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National Journal of Maxillofacial Surgery
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Year : 2016  |  Volume : 7  |  Issue : 1  |  Page : 56-61

Aerobic microbiology and culture sensitivity of head and neck space infection of odontogenic origin

1 Department of Dentistry, Veer Chandra Singh Garhwali Government Institute of Medical Science and Research, Pauri Garhwal, Uttarakhand, India
2 Department of Maxillofacial Surgery, Uttaranchal Dental and Medical Research Institute, Dehradun, Uttarakhand, India
3 Department of Oral and Maxillofacial Surgery, Seema Dental College, Rishikesh, Uttarakhand, India

Correspondence Address:
Dr. Amit Shah
Room No. 68, Department of Dentistry, H.N.B. Base Teaching Hospital, (Veer Chandra Singh Garhwali Goverment Institute of Medical Science and Research) Srikot Ganganali, Srinagar, Pauri Garhwal - 246 174, Uttrakhand
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Source of Support: None, Conflict of Interest: None

DOI: 10.4103/0975-5950.196126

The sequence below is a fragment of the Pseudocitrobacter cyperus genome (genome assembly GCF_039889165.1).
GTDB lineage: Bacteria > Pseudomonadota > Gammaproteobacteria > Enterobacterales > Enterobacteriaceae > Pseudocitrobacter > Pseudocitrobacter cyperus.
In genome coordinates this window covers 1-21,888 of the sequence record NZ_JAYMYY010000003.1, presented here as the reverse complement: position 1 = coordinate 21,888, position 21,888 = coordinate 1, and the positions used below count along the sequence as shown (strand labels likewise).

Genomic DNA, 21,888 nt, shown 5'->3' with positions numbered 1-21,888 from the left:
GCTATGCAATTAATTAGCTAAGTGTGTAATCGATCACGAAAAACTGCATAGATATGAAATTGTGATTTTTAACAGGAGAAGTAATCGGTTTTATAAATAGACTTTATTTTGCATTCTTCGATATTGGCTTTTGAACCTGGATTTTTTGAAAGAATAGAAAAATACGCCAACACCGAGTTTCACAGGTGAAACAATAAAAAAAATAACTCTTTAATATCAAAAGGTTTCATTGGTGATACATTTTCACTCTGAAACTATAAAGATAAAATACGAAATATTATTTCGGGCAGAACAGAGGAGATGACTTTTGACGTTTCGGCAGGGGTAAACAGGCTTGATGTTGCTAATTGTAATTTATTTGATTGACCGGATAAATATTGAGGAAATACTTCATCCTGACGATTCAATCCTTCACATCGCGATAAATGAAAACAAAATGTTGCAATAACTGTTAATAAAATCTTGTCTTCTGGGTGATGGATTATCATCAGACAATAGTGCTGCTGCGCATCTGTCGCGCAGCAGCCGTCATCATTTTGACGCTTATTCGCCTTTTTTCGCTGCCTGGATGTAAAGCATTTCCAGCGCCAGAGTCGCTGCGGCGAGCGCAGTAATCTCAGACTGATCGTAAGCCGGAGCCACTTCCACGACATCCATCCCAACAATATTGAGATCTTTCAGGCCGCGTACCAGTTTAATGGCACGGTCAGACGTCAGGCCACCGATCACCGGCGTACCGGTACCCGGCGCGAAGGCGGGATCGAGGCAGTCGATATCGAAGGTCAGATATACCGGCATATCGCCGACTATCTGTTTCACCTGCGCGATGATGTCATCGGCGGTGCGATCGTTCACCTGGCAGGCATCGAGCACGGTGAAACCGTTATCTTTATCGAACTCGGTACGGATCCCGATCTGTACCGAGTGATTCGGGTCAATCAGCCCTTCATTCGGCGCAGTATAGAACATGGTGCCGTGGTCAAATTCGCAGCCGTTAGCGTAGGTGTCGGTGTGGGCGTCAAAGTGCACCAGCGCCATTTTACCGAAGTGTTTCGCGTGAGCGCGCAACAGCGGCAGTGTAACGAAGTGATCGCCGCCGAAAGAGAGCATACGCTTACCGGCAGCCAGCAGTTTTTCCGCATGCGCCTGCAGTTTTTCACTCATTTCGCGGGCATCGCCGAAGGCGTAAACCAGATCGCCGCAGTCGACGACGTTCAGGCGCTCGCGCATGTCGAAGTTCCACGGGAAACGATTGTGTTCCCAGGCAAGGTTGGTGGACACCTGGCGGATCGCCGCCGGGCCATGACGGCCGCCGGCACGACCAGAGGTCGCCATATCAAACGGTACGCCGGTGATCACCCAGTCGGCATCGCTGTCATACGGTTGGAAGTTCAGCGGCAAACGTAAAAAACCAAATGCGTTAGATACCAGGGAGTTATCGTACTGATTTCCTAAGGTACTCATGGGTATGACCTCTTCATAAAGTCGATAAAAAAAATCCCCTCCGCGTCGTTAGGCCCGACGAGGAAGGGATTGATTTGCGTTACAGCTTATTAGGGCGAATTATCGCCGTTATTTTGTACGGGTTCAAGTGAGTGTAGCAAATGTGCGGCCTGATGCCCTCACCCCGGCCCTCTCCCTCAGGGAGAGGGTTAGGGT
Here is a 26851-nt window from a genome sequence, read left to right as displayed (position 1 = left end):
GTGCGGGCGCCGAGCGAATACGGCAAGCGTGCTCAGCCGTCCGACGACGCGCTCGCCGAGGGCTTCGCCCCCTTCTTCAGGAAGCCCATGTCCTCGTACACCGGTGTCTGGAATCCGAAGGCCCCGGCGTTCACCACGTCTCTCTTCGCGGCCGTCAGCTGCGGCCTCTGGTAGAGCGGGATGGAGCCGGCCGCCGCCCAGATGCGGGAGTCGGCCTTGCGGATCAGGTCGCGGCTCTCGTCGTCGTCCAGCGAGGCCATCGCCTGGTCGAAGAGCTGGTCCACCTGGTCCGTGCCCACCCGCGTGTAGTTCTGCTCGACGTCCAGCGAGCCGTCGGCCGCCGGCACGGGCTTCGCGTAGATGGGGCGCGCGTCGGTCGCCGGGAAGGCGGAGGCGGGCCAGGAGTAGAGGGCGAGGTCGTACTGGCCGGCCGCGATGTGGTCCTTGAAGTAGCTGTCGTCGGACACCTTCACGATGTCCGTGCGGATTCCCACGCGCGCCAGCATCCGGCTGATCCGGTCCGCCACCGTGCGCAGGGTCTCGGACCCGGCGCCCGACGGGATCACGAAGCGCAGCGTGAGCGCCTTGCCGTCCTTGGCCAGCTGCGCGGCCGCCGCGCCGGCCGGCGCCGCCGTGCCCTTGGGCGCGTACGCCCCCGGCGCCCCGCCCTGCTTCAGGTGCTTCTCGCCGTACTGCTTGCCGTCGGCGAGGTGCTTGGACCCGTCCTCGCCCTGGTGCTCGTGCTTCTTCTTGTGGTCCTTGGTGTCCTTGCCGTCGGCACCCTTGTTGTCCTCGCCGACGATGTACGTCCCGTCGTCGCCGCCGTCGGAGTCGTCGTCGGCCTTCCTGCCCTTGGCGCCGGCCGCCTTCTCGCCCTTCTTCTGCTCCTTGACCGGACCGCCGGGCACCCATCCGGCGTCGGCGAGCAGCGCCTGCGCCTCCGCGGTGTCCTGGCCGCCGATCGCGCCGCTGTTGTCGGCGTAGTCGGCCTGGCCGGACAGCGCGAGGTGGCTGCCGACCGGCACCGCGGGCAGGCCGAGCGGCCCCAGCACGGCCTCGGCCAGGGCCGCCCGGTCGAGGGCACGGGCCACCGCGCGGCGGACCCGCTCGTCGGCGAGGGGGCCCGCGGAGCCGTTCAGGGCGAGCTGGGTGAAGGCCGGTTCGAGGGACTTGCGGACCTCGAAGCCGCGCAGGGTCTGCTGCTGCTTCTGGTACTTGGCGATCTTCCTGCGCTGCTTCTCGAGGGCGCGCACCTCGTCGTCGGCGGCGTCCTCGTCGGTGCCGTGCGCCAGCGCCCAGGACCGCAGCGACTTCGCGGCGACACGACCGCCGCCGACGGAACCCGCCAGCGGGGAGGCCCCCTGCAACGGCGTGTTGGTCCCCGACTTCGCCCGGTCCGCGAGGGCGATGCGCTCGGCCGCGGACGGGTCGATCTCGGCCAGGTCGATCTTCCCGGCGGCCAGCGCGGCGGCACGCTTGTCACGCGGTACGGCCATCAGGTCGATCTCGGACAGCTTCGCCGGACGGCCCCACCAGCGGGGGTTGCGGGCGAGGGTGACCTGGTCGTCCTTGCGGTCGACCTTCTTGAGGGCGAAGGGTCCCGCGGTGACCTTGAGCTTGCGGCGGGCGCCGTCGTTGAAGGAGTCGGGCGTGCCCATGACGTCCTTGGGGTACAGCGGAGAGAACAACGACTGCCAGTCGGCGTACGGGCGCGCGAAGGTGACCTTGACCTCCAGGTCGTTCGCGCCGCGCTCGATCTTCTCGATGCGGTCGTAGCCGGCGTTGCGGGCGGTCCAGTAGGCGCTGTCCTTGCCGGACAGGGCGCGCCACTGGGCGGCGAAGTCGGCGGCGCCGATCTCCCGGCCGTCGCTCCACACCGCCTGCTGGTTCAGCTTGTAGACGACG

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Context: Head and neck space infections source, age, gender, tooth involved, fascial spaces involved, microbiological study of aerobic flora, and antibiotic susceptibilities. Aims: The aim of the present study is to identify causative aerobic microorganisms responsible for deep fascial spaces of head and neck infections and evaluate the resistance of antibiotics used in the treatment of such. Settings and Design: Prospective study in 100 patients. Materials and Methods: This prospective study was conducted on 100 patients who reported in the outpatient department and fulfilled the inclusion criteria to study aerobic microbiology and antibiotic sensitivity in head and neck space infection of odontogenic origin. Pus sample was obtained either by aspiration or by swab stick from the involved spaces, and culture and sensitivity tests were performed. Statistical Analysis Used: Chi-square test and level of significance. Results: Result showed aerobic Gram-positive isolates were 73% and aerobic Gram-negative isolates were 18%. Nine percent cases showed no growth. Streptococcus viridans was the highest isolate in 47% cases among Gram-positive bacteria, and in Gram-negative, Klebsiella pneumoniae was the highest isolate of total cases 11%. Amoxicillin showed resistance (48.4%) as compared to other antibiotics such as ceftriaxone, carbenicillin, amikacin, and imipenem had significantly higher sensitivity. Conclusions: Amoxicillin with clavulanic acid showed (64.8%) efficacy for all organisms isolated, whereas ceftriaxone showed (82.4%) efficacy and could be used in odontogenic infections for both Gram-positive and Gram-negative microorganisms. Substitution of third generation cephalosporin for amoxicillin in the empirical management of deep fascial space infections can also be used. Carbenicillin, amikacin, and imipenem showed (93.4%) sensitivity against all microorganisms and should be reserved for more severe infection. Newer and broad-spectrum antibiotics are more effective in vitro than older narrow spectrum antibiotics.

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